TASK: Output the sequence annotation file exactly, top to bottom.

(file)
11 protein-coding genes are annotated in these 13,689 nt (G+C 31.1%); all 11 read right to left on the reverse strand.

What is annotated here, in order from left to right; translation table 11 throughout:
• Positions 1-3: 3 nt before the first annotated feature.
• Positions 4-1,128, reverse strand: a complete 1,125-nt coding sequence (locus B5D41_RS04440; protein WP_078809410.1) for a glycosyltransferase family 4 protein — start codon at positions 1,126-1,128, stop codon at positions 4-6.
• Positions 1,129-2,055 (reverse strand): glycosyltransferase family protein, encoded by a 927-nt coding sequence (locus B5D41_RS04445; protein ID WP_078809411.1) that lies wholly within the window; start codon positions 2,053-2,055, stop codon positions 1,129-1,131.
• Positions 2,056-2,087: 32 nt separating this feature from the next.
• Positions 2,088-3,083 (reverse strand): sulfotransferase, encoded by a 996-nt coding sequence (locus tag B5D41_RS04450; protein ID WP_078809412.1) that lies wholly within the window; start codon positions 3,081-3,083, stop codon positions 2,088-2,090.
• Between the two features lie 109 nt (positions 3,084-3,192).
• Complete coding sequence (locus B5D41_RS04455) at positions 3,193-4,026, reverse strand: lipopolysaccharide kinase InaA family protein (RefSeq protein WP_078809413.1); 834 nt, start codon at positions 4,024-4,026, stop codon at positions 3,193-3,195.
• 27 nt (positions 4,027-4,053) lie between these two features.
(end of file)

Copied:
11 protein-coding genes are annotated in these 13,689 nt (G+C 31.1%); all 11 read right to left on the reverse strand.

What is annotated here, in order from left to right; translation table 11 throughout:
• Positions 1-3: 3 nt before the first annotated feature.
• Positions 4-1,128, reverse strand: a complete 1,125-nt coding sequence (locus B5D41_RS04440; protein WP_078809410.1) for a glycosyltransferase family 4 protein — start codon at positions 1,126-1,128, stop codon at positions 4-6.
• Positions 1,129-2,055 (reverse strand): glycosyltransferase family protein, encoded by a 927-nt coding sequence (locus B5D41_RS04445; protein ID WP_078809411.1) that lies wholly within the window; start codon positions 2,053-2,055, stop codon positions 1,129-1,131.
• Positions 2,056-2,087: 32 nt separating this feature from the next.
• Positions 2,088-3,083 (reverse strand): sulfotransferase, encoded by a 996-nt coding sequence (locus tag B5D41_RS04450; protein ID WP_078809412.1) that lies wholly within the window; start codon positions 3,081-3,083, stop codon positions 2,088-2,090.
• Between the two features lie 109 nt (positions 3,084-3,192).
• Complete coding sequence (locus B5D41_RS04455) at positions 3,193-4,026, reverse strand: lipopolysaccharide kinase InaA family protein (RefSeq protein WP_078809413.1); 834 nt, start codon at positions 4,024-4,026, stop codon at positions 3,193-3,195.
• 27 nt (positions 4,027-4,053) lie between these two features.